A few people mention the risk of the celery strings causing intestinal blockage. However, it is unlikely to occur since these pets can handle fibrous material very well.
Perhaps, these strings may stick in their teeth, something also unlikely to happen if you chop them. Furthermore, these pets have sharp chisel-like incisors that will easily cut celery stalks.
Can I feed my rabbit celery leaves?
Bunnies can eat celery leaves. They are a lot healthier than the stalks. You can also munch them as they are not harmful to you.
Celery leaves are rich in calcium standing at 325 mg/100g (1) and a good source of iodine, vitamin E, and antioxidant-rich.
When feeding celery leaves to your bunnies, make it part of the leafy greens that you offer your rabbits. A cupful of a chopped mixture of 5-6 different veggies is enough for a two-pound bunny.
However, since it is high in calcium, don’t include any other veggie high in calcium like collard greens, carrot tops, Yu Choy, spring greens, and so on. See more rabbit food list.
Celeriac or root celery
If you happen to have celeriac root, only give it to your bunnies as an occasional treat. A teaspoon per two-pound rabbit is enough in a day since it is a non-leafy vegetable.
Celeriac has vitamin B6, C, K, potassium, manganese, copper, iron, and phosphorus. It is also a good source of dietary fiber and antioxidants. However, it is higher in carbohydrates, something that bunnies should eat in limited amounts.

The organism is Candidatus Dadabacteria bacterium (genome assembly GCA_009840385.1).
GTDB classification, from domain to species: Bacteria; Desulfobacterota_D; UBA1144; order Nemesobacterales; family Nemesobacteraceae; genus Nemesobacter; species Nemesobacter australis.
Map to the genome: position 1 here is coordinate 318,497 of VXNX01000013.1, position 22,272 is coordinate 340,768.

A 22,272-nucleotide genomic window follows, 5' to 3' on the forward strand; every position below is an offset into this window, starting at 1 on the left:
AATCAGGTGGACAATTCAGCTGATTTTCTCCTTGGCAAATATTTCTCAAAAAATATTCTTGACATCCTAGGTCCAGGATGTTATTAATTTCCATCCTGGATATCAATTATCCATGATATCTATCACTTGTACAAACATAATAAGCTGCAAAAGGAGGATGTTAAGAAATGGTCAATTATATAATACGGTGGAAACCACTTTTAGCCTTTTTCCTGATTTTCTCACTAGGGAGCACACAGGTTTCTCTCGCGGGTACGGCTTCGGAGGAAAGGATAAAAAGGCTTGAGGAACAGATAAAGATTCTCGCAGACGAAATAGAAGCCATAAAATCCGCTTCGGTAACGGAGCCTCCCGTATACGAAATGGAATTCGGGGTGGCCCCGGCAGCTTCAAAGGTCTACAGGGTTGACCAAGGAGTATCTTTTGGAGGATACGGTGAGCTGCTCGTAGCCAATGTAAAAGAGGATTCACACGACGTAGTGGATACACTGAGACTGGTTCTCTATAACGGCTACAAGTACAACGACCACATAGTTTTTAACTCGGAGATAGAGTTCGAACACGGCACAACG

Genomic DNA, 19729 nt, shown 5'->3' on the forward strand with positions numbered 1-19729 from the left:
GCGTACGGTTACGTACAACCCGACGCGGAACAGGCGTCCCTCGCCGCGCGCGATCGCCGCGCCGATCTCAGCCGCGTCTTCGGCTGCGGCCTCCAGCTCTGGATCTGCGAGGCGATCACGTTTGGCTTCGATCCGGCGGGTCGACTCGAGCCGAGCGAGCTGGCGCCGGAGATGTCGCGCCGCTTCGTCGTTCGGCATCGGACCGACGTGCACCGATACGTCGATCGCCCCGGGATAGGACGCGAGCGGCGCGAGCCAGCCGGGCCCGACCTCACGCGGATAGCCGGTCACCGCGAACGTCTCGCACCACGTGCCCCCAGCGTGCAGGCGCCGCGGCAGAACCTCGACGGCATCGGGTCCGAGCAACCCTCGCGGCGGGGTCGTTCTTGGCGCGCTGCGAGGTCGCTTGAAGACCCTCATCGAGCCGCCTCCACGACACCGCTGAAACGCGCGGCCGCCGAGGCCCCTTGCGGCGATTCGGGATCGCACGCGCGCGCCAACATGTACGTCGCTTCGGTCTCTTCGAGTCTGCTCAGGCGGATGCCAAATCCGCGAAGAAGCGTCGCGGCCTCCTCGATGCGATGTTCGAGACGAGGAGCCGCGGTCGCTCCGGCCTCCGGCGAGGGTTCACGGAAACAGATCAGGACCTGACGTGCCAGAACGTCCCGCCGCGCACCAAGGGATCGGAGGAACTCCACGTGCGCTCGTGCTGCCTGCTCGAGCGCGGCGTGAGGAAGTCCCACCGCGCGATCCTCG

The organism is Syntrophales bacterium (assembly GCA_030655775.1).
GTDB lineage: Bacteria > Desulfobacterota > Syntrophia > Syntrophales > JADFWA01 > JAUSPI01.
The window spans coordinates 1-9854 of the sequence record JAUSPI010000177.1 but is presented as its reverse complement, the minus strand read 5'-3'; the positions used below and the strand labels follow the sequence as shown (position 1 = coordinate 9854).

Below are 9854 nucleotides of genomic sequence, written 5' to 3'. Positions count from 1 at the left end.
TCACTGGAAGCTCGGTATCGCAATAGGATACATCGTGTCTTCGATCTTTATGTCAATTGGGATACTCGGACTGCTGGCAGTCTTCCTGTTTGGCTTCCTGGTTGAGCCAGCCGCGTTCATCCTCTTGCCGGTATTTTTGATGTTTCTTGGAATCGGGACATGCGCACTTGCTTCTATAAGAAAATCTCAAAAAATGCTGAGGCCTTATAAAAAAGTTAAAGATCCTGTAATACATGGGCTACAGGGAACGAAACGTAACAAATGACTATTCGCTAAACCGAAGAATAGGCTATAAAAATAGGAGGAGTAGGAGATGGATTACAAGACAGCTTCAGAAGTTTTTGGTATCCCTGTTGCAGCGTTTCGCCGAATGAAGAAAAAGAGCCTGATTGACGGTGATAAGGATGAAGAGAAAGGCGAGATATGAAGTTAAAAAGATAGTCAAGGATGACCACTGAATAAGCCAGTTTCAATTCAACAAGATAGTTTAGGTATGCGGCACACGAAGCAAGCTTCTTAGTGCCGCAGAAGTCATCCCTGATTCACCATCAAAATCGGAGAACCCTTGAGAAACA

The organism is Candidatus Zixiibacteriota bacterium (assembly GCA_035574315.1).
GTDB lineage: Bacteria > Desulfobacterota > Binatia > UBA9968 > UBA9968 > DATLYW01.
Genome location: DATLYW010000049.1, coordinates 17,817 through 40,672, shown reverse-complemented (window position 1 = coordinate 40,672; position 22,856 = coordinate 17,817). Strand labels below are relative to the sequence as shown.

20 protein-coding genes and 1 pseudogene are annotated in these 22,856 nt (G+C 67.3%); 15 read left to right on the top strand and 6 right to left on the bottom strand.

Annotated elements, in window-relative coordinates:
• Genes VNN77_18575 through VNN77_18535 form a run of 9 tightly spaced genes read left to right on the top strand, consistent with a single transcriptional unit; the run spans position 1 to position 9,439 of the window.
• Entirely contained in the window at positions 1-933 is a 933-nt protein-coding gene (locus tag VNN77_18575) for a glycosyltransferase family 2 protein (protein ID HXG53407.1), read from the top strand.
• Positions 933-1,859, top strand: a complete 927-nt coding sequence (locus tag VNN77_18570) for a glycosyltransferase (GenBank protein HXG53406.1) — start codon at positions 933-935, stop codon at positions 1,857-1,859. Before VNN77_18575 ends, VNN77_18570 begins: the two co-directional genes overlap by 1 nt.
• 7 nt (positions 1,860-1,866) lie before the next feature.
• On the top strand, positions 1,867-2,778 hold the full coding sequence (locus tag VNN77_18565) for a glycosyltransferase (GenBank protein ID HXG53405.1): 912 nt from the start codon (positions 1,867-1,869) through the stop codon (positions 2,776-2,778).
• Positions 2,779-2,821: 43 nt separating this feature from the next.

As we have seen, celery is good for rabbits, i.e., the root, stalk, and leaves. However, when introducing it to these pets, do it slowly.
Begin with a tiny amount and see how their tummies will react after a day. If there are no stomach upsets or diarrhea, increase the amount but not beyond what we have recommended.
Also, ensure the leaves and stalks are free of any farm chemicals like pesticides and herbicides, and don’t forget to wash them under running water.
The three Apium graveolens main cultivars are celery (grown for mainly its stouter leaf stems or stalks), celeriac (root), and the leaf celery (Chinese) valued for its leaves. There is also a wild variety.
In the US, people love the crispy leaf stalk (petioles), and in Europe, its hypocotyl (root) is loved. The Chinese variety is popular in soup flavoring, salad ingredient, or serves as a side dish after you pickled it.
However, people do eat leaves, stalks, and roots everywhere in the world. You can eat it raw, cook it, or use it to flavor soups or in various dishes.
Celery is safe to your domestic dwarf, small, large, or giant rabbits and all breeds, including lops, dwarf Hotot, English spots, or lionhead rabbits, among others.
However, don’t feed celery to unweaned baby rabbits. Young bunnies should begin eating leafy greens once they are at least 12 weeks of age.
Finally, don’t give celery seeds or any other seeds to your bunnies as they are not healthy. Most are starchy and have high-fat content. In nature, rabbits hardly eat seeds or nuts.